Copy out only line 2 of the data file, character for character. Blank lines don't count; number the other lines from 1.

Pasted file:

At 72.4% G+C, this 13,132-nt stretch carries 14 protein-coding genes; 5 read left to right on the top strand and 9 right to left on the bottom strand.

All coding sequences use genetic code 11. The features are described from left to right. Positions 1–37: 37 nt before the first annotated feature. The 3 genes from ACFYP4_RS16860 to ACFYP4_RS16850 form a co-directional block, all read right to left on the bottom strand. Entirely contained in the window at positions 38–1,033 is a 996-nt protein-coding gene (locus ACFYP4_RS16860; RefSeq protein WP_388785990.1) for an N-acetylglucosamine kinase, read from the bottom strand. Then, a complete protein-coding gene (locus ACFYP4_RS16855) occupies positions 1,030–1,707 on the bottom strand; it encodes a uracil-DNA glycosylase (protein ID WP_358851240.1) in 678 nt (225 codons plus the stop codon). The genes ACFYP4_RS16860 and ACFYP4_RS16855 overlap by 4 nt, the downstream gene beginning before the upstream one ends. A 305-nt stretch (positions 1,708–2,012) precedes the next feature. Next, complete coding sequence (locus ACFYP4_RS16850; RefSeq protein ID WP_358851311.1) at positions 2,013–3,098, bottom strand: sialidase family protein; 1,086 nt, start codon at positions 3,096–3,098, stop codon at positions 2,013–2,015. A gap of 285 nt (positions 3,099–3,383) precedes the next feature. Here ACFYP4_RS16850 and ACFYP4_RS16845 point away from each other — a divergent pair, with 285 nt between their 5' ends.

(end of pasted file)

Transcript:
All coding sequences use genetic code 11. The features are described from left to right. Positions 1–37: 37 nt before the first annotated feature. The 3 genes from ACFYP4_RS16860 to ACFYP4_RS16850 form a co-directional block, all read right to left on the bottom strand. Entirely contained in the window at positions 38–1,033 is a 996-nt protein-coding gene (locus ACFYP4_RS16860; RefSeq protein WP_388785990.1) for an N-acetylglucosamine kinase, read from the bottom strand. Then, a complete protein-coding gene (locus ACFYP4_RS16855) occupies positions 1,030–1,707 on the bottom strand; it encodes a uracil-DNA glycosylase (protein ID WP_358851240.1) in 678 nt (225 codons plus the stop codon). The genes ACFYP4_RS16860 and ACFYP4_RS16855 overlap by 4 nt, the downstream gene beginning before the upstream one ends. A 305-nt stretch (positions 1,708–2,012) precedes the next feature. Next, complete coding sequence (locus ACFYP4_RS16850; RefSeq protein ID WP_358851311.1) at positions 2,013–3,098, bottom strand: sialidase family protein; 1,086 nt, start codon at positions 3,096–3,098, stop codon at positions 2,013–2,015. A gap of 285 nt (positions 3,099–3,383) precedes the next feature. Here ACFYP4_RS16850 and ACFYP4_RS16845 point away from each other — a divergent pair, with 285 nt between their 5' ends.